And, and that’s obviously kind of the, the driver to, to, to, to explore the world of these rare cannabinoids is differential effects, you know, and, and yet we don’t, you know, there we’ve had a paucity of research being able to be done for so long in this industry as a whole. So, you know, we’re, we’re really still at the, you know, the early days of figuring out what all of these other cannabinoids do. I mean there are, I think depending who you believe there are, ballpark 150 cannabinoids found in the plant. So the one, you know, when you, you mentioned THC and CBD, those would be only two of them, you know, so there’s a, there’s a long ways to go, a lot of potential out there.

07:21 Shane Johnson:
And yeah, so we, anyhow, there’s, there’s a whole world of, of other cannabinoids and a lot of these cannabinoids that are out there, don’t, you know, that, that exist in the plant, don’t even have names, you know, they’re like, literally they’re, they’re, no, nobody’s worked with them enough to to, to give them a name, so.

07:38 Eric Schneider:
Got it. And would you say that you guys are more supplying like other operators or just direct to consumer? What’s been your guys I guess strategic.

07:48 Shane Johnson:
We, we don’t do any, any direct to consumer. Okay. So we, we are focused on what we do well, which is again, kind of taking a biotechnology approach to, you know, we’re in our, we’re really trying to make kind of the, the purest, highest quality rare cannabinoids that we can, so we’re trying to hit the best spec and we’re trying to making them plant identical. So what the plant makes is what we’re making and we just put a lot of energy into to ensuring that that’s what we do. And, and then we let other people do what they do well, you know, which is, you know, making, making finished goods, you know, selling them to the, to the end consumers, you know, educating consumers more directly, et cetera, et cetera.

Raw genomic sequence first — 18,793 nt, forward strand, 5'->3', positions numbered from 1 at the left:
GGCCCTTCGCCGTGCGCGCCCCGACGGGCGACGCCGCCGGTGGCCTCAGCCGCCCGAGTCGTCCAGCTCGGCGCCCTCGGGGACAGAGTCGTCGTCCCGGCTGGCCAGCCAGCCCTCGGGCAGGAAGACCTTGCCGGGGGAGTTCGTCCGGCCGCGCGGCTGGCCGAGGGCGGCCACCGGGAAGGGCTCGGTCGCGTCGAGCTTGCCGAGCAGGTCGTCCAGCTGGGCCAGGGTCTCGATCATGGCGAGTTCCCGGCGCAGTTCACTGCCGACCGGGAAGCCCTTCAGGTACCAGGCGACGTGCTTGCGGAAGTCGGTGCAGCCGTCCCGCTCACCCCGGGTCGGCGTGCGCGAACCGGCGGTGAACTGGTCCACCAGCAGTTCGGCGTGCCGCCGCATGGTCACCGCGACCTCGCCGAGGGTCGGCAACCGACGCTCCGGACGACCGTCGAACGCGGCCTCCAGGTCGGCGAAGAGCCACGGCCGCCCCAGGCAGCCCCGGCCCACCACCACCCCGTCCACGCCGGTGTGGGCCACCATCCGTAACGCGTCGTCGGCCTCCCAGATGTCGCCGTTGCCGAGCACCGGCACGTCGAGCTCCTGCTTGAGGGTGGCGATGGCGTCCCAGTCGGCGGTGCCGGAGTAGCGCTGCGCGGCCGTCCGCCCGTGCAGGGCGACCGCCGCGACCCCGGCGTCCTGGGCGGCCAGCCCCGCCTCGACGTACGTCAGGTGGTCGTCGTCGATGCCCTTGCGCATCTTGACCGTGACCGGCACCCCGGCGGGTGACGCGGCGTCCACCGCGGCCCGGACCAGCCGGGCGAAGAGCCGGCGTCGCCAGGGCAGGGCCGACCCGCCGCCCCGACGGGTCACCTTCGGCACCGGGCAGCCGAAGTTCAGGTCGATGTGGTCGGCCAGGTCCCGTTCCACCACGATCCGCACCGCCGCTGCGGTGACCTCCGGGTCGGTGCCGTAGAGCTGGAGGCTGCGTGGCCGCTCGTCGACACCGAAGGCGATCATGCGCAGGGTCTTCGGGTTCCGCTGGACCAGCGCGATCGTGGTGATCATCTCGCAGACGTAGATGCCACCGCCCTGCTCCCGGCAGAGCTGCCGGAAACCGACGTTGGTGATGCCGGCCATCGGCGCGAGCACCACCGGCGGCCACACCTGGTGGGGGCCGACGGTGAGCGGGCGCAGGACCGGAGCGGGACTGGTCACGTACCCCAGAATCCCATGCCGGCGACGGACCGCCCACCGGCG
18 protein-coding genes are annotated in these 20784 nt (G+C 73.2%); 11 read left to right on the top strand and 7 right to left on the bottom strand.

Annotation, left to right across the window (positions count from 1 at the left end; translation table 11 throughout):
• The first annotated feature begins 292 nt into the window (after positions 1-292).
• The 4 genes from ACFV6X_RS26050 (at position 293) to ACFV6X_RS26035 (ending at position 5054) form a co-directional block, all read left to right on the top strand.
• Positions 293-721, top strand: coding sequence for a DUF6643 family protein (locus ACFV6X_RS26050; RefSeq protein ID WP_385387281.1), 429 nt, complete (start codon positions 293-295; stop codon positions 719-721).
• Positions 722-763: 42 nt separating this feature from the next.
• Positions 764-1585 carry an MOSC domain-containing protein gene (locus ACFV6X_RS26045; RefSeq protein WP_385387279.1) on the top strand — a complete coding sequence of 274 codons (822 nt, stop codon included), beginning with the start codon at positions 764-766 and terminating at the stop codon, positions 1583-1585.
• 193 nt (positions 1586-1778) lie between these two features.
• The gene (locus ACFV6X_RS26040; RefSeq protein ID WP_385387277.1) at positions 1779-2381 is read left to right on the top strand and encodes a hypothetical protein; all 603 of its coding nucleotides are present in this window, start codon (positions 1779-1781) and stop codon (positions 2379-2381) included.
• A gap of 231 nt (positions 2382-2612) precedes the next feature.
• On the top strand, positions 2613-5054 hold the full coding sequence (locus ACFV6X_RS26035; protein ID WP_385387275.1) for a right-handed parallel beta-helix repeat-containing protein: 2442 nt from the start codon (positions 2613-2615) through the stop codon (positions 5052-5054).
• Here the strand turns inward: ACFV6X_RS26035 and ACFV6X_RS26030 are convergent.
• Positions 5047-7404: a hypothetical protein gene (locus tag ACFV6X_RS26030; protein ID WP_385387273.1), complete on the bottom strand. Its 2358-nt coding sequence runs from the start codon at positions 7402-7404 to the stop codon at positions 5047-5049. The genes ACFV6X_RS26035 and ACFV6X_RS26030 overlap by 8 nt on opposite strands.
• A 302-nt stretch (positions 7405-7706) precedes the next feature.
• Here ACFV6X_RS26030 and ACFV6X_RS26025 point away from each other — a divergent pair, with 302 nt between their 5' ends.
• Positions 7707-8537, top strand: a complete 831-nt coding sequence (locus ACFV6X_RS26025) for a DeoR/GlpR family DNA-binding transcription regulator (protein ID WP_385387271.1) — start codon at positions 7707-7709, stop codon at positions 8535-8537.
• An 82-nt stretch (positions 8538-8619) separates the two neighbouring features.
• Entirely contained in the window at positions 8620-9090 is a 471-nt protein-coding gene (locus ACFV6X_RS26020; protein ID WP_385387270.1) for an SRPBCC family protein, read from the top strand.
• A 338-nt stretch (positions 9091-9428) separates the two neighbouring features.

08:34 Isaac Bock:
Yeah, no, and that makes a ton of sense. As it relates to kind of the, since version you guys are making versus the plant version, what’s the difference in kind of shelf life and stability of the molecules itself? ’cause I do know degradation has been a huge issue with some kind of consumer, you know, plant-based products. Is that still an issue you guys are working on figuring out? Or is it a little bit more stable through your process?

08:59 Shane Johnson:
Well, I think, you know, again, when you talk about an end consumer product, it’s not just the cannabinoid stability that you have to worry about, right? It’s the entire formulation, you know, what’s the packaging like? Is it, is it exposed to air IE is oxidation an issue or is is it exposed to UV light? Is is, is light an issue from a degradation standpoint? Is it exposed to heat? So these are the type, you know, I think that there’s a lot of commonality in terms of the things we think about and stability in terms of what can cause something to be unstable in terms of the innate cannabinoids themselves.

09:34 Shane Johnson:
Some are more, are definitely more stable than others. THCV delta nine, THCV specifically is less stable than CBC or CBT, you know, that’s just a, a simple fact. It’s less stable than CBD. And, and when I say less stable, it can degrade from delta nine to delta eight.

09:55 Shane Johnson:
You can get that conversion with, in particular, you know, to kind of time and heat. But, but THCV itself is also very, you know, it, it, it, it’s subject to oxidation. So you can’t just sit there and crush it up in a mortar and pestle and let it sit in the open air and expect that you’re not gonna end up with something different inside a fairly short period of time. So how you work with the different cannabinoids can be very important. And, and how one would work with CBC, which is a non crystallizing oil versus THC, which is more of say, a Jolly Rancher type of consistency.

10:33 Shane Johnson: